With Trump in the White House, everything’s coming up Gamergate. There’s no issue too small to start an internet culture war. The most insignificant controversies get amplified, and there’s no way to turn the volume down. Instead, we scream and we scream and we scream some more.

In May 2017, comedian Kathy Griffin did an ill-conceived photo shoot in which she held a bloody replica of Trump’s head. The picture quickly went megaviral, and set the right on fire. She lost her annual gig hosting CNN’s New Year's broadcast, a bunch of her high-profile friendships went up in flames, and her career still hasn’t recovered.


But it’s not just the right determined to get angry over everything. During the election and throughout Trump’s first year in office, we witnessed a crew of Russia conspiracy theorists like Louise Mensch (a former conservative UK MP and romance novelist), Seth Abramson (a creative writing professor), and Eric Garland (the guy behind the infamous “game theory” thread) become Twitter superstars; Mensch managed to score her own New York Times op-ed, and her “intel” was even cited by Massachusetts Senator Ed Markey, who later apologized for spreading misinformation. These people do not possess any special insight and spread a significant amount of bullshit, such as Garland’s contention that (my former employer) Gizmodo is a Russian front operation. Now, more than ever, any chump can fashion themselves as a source of hot political intel, as long as it’s sufficiently lurid and highly retweetable.

If you couldn’t fake your way to the top by cosplaying as a secret agent of the Resistance, you could still achieve viral fame and infamy if you were outraged enough. In December, Vanity Fair produced a video of New Year’s resolutions for Hillary Clinton, including an obviously tongue-in-cheek suggestion that Clinton take up “volunteer work, knitting, improv comedy–literally anything that will keep [her] from running again.” This quickly became the perfect fodder for days of internet outrage. Clinton’s fiercest Twitter soldiers cried sexism, and urged their followers to “#CancelVanityFair.”


The celebs joined in on the fun too—in an exasperated tweet, Patricia Arquette wrote, “Hey STOP TELLING WOMEN WHAT THE F-CK THEY SHOULD DO OR CAN DO. Get over your mommy issues.” The Vanity Fair staffer who made the knitting remark—I'm not naming her because she's been through enough shit—switched her Twitter account to private and received dozens of nasty messages ranging from remarks about her appearance to sexist insults, all ostensibly in the name of feminism.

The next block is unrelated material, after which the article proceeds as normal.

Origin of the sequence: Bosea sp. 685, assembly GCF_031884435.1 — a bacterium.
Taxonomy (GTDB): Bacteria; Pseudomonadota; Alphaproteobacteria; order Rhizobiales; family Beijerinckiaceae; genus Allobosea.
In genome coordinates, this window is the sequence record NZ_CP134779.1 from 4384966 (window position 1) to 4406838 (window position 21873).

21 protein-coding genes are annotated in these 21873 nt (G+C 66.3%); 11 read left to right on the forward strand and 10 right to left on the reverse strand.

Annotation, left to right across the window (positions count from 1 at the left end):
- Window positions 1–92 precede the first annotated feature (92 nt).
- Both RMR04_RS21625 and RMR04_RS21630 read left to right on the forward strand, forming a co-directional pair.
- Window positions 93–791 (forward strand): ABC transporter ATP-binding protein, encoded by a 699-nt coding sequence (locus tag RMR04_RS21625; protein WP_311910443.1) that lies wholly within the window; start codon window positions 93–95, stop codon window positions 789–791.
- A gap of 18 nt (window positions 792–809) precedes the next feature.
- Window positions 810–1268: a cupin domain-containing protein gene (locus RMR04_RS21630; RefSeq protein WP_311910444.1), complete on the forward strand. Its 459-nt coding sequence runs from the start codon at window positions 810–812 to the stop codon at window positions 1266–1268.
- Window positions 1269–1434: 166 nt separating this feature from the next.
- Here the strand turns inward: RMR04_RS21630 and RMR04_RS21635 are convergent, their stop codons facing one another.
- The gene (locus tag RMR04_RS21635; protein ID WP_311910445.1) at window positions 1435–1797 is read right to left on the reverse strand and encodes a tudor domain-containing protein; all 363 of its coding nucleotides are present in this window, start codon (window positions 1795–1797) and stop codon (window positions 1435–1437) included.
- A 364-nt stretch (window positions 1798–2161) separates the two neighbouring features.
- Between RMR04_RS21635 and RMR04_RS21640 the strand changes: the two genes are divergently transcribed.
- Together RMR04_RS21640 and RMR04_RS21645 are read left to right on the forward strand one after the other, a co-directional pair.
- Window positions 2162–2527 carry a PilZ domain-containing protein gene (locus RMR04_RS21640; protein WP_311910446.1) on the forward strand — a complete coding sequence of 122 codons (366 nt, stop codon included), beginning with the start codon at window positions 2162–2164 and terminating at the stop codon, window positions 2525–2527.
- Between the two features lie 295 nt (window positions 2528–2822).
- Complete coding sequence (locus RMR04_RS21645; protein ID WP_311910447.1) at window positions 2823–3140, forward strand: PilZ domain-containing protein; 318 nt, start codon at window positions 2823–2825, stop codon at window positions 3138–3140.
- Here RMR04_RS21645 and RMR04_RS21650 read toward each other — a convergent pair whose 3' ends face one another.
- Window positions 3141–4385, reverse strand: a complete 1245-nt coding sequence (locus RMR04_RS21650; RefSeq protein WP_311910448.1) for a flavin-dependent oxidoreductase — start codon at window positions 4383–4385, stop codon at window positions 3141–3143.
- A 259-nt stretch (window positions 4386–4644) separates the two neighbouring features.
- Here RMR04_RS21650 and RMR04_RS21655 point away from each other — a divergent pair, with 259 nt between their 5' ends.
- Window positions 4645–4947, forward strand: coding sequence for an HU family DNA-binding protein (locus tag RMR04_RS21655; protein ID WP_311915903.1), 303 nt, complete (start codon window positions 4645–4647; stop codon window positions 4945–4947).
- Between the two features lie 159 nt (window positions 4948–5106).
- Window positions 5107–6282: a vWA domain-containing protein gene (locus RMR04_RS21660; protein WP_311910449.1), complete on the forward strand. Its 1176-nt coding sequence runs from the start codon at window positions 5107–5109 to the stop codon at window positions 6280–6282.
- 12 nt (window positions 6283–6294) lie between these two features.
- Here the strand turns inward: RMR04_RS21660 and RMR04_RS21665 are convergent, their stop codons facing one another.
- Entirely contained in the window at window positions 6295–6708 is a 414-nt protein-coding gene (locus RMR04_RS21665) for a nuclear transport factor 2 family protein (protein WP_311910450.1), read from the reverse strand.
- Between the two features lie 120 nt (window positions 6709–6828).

And the media did what we do best, turning the internet’s latest bout of disingenuous moral outrage into a national news story that dragged on for days. The Washington Post published three articles about the so-called controversy: “Vanity Fair staffers provide snotty, condescending life tips for Hillary Clinton,” read one headline. “No, the Vanity Fair staffers behind the Clinton video shouldn’t be fired,” another writer argued. “Please stop talking about Hillary Clinton,” a third begged. Vanity Fair issued a mild apology, telling the many media outlets that covered the so-called controversy, “It was an attempt at humor and we regret that it missed the mark.” Naturally, the president himself chimed in, tweeting, “Vanity Fair, which looks like it is on its last legs, is bending over backwards in apologizing for the minor hit they took at Crooked H.”

The whole drama was forgotten once the internet found something new to focus on, but the Vanity Fair “scandal” is a microcosm for just how absurd and loud and petty living online can be under Trump. It’s not enough to dismiss a photo shoot as being in bad taste or a joke for being shitty, we have to drag every perpetrator through an online town square until we’re satisfied.

So what happens in 2021 or 2029 or whenever Trump departs from the White House? Well, probably nothing—we’ll be louder and angrier tomorrow than we were yesterday, and we'll keep going until our throats give out. It never ends, and I’m so sorry.

Follow Eve Peyser on Twitter.